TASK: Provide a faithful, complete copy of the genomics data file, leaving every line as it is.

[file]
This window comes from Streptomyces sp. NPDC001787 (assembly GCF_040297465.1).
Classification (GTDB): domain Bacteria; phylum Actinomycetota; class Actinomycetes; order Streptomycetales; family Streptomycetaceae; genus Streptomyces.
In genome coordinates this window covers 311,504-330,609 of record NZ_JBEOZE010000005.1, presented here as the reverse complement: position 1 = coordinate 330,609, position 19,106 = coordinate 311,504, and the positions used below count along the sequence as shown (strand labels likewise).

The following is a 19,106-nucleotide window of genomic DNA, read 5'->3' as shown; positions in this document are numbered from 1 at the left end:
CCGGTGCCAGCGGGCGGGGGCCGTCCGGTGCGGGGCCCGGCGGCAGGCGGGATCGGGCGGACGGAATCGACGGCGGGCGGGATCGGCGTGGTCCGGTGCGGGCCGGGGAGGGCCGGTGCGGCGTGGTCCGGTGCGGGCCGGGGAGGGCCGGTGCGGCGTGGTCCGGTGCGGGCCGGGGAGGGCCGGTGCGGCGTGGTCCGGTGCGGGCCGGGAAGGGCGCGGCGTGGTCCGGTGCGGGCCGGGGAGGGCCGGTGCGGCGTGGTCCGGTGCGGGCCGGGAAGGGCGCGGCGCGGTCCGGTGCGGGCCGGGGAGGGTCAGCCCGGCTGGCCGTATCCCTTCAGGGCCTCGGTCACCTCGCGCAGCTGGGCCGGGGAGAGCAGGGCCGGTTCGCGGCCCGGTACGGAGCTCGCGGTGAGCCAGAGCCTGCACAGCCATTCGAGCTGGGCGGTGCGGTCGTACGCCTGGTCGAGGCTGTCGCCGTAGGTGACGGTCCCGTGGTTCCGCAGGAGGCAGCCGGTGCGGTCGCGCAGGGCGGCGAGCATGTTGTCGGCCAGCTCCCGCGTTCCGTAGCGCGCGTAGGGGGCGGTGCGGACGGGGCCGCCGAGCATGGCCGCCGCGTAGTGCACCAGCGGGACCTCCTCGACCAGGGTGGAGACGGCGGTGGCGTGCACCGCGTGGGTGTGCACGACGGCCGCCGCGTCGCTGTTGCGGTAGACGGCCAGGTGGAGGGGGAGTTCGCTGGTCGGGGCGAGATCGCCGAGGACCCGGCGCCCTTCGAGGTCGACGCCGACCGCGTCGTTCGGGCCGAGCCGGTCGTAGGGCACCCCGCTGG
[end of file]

This window comes from Streptomyces sp. NPDC001787 (assembly GCF_040297465.1).
Classification (GTDB): domain Bacteria; phylum Actinomycetota; class Actinomycetes; order Streptomycetales; family Streptomycetaceae; genus Streptomyces.
In genome coordinates this window covers 311,504-330,609 of record NZ_JBEOZE010000005.1, presented here as the reverse complement: position 1 = coordinate 330,609, position 19,106 = coordinate 311,504, and the positions used below count along the sequence as shown (strand labels likewise).

The following is a 19,106-nucleotide window of genomic DNA, read 5'->3' as shown; positions in this document are numbered from 1 at the left end:
CCGGTGCCAGCGGGCGGGGGCCGTCCGGTGCGGGGCCCGGCGGCAGGCGGGATCGGGCGGACGGAATCGACGGCGGGCGGGATCGGCGTGGTCCGGTGCGGGCCGGGGAGGGCCGGTGCGGCGTGGTCCGGTGCGGGCCGGGGAGGGCCGGTGCGGCGTGGTCCGGTGCGGGCCGGGGAGGGCCGGTGCGGCGTGGTCCGGTGCGGGCCGGGAAGGGCGCGGCGTGGTCCGGTGCGGGCCGGGGAGGGCCGGTGCGGCGTGGTCCGGTGCGGGCCGGGAAGGGCGCGGCGCGGTCCGGTGCGGGCCGGGGAGGGTCAGCCCGGCTGGCCGTATCCCTTCAGGGCCTCGGTCACCTCGCGCAGCTGGGCCGGGGAGAGCAGGGCCGGTTCGCGGCCCGGTACGGAGCTCGCGGTGAGCCAGAGCCTGCACAGCCATTCGAGCTGGGCGGTGCGGTCGTACGCCTGGTCGAGGCTGTCGCCGTAGGTGACGGTCCCGTGGTTCCGCAGGAGGCAGCCGGTGCGGTCGCGCAGGGCGGCGAGCATGTTGTCGGCCAGCTCCCGCGTTCCGTAGCGCGCGTAGGGGGCGGTGCGGACGGGGCCGCCGAGCATGGCCGCCGCGTAGTGCACCAGCGGGACCTCCTCGACCAGGGTGGAGACGGCGGTGGCGTGCACCGCGTGGGTGTGCACGACGGCCGCCGCGTCGCTGTTGCGGTAGACGGCCAGGTGGAGGGGGAGTTCGCTGGTCGGGGCGAGATCGCCGAGGACCCGGCGCCCTTCGAGGTCGACGCCGACCGCGTCGTTCGGGCCGAGCCGGTCGTAGGGCACCCCGCTGG